When implementing data structures we need a way to represent a structure. A list or array is one approach to implementing structures but this provides little semantic meaning. With structures we have a way of implementing data structures and providing a semantic meaning to the values used for fields.
Suppose we have a structure called person with fields name and age. If we implemented structures with a list the implementation would be (define person (list "chili5" 18)). Then if we wanted the name of the person we would have to do (first (person)) but what does this mean? It simply returns the first element in the list but that could be anything. To clean this up we could write a function name that takes a list and returns the first element like this:
(define (name person) (first person))
This is in fact a powerful way to implement structures and is how they are implemented in Scheme dialects where structures do not exist. You may prefer this because it lets you use list functions on your structure. When we look at recursive list functions it will be obvious that you can implement recursive structures such as trees and graphs fairly easily.
The benefit of using structures is you get predefined selector functions and predicate functions. The selector functions are easy to write with lists but the predicate function is not that easy to write.
Defining a Structure
We use the keyword define-struct as follows:
(define-struct person (name age height))
The name of the structure is person and in the inner parenthesis are the fields of this structure. In this case person has 3 fields: name, age and height. So when this runs the following functions are created:
(person-name person) which returns the name of the person passed as a parameter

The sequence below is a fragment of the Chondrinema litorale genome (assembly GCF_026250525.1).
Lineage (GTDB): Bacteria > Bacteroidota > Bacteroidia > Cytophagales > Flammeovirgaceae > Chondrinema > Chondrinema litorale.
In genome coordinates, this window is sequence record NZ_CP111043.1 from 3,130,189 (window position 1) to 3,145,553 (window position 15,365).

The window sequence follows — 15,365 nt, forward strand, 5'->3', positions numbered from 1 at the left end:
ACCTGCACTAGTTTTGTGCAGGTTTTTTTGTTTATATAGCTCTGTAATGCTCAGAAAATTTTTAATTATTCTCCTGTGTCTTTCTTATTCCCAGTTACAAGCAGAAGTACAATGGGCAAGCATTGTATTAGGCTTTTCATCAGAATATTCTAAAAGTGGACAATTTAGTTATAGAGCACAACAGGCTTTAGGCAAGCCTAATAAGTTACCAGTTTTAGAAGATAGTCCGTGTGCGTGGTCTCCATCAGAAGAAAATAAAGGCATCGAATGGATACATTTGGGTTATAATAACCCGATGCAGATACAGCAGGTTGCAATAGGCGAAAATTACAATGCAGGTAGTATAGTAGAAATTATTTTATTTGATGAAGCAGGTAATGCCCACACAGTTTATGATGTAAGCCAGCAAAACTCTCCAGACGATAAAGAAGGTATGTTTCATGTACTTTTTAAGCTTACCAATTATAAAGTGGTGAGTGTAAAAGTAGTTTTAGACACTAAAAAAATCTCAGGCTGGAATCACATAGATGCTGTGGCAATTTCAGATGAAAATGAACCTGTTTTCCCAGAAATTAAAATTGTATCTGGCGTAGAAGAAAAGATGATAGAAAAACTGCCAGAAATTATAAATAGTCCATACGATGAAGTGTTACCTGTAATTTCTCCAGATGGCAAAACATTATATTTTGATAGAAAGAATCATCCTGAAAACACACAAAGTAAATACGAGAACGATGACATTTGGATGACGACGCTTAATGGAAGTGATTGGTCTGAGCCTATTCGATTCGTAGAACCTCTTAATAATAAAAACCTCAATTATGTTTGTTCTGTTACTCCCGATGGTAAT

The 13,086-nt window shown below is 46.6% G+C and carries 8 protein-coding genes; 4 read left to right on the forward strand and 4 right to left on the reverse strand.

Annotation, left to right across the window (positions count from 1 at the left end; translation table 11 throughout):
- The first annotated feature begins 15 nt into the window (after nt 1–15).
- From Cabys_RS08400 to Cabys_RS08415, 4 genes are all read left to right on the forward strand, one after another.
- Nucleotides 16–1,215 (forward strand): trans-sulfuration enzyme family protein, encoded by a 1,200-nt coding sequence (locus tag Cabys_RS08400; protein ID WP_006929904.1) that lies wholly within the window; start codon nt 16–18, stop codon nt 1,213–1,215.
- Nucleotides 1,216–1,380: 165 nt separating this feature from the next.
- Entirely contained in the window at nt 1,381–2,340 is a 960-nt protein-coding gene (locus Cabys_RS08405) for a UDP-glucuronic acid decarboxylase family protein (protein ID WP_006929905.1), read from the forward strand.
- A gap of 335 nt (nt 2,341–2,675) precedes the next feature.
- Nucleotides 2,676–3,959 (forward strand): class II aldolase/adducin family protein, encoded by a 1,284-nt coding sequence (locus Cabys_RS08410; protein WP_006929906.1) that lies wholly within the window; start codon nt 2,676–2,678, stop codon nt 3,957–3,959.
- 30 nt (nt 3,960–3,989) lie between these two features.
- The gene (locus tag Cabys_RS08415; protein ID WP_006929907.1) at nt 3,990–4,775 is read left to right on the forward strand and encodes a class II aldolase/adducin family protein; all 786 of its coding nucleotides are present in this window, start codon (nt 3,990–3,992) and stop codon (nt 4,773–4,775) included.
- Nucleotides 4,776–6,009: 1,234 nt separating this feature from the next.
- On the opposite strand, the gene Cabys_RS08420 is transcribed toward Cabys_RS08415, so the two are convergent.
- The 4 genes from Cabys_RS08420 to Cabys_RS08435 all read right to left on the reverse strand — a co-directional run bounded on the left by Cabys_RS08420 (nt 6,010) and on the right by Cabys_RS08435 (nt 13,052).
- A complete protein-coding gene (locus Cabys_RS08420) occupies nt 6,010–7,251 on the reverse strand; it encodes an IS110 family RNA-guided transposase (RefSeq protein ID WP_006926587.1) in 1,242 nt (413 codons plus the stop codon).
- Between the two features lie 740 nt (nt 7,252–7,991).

(person-age person) which returns the age of the person passed as a parameter
(person-height person) which returns the height of the person passed as a parameter
(person? obj) which returns true if obj is of type person and false otherwise.
(make-person name age height) which produces a person structure.
(define p (make-person "chili5" 19 2.5)) (person-name p) ;; produces chili5 (person-age p) ;; produces 19 (person-height p) ;; produces 2.5 (person? p) ;; produces true (person? 5) ;; produces 5
At this point, it is important to mention that mutators DO NOT exist. These are added later. In the mean time, the only option you have to mutate structures is to make a new one.
In this example, I want to increase age by 2 and increase height by 3 and leave the name the same. My only option is to use selector functions and a new constructor. Because mutation does not exist, I will be left with a new person object and the new person object.
(define p (make-person "chili5" 19 2.5)) (define new-person (make-person (person-name p) (+ (person-age p) 2) (+ 3 (person-height p))))You can test out the change in values by using selectors on new-person. Try the following code:
(person-name new-person) ;; produces chili5 (person-age new-person) ;; produces 21 (person-height new-person) ;; produces 3.5
Post any questions below!
Edited by chili5, 21 August 2011 - 06:11 AM.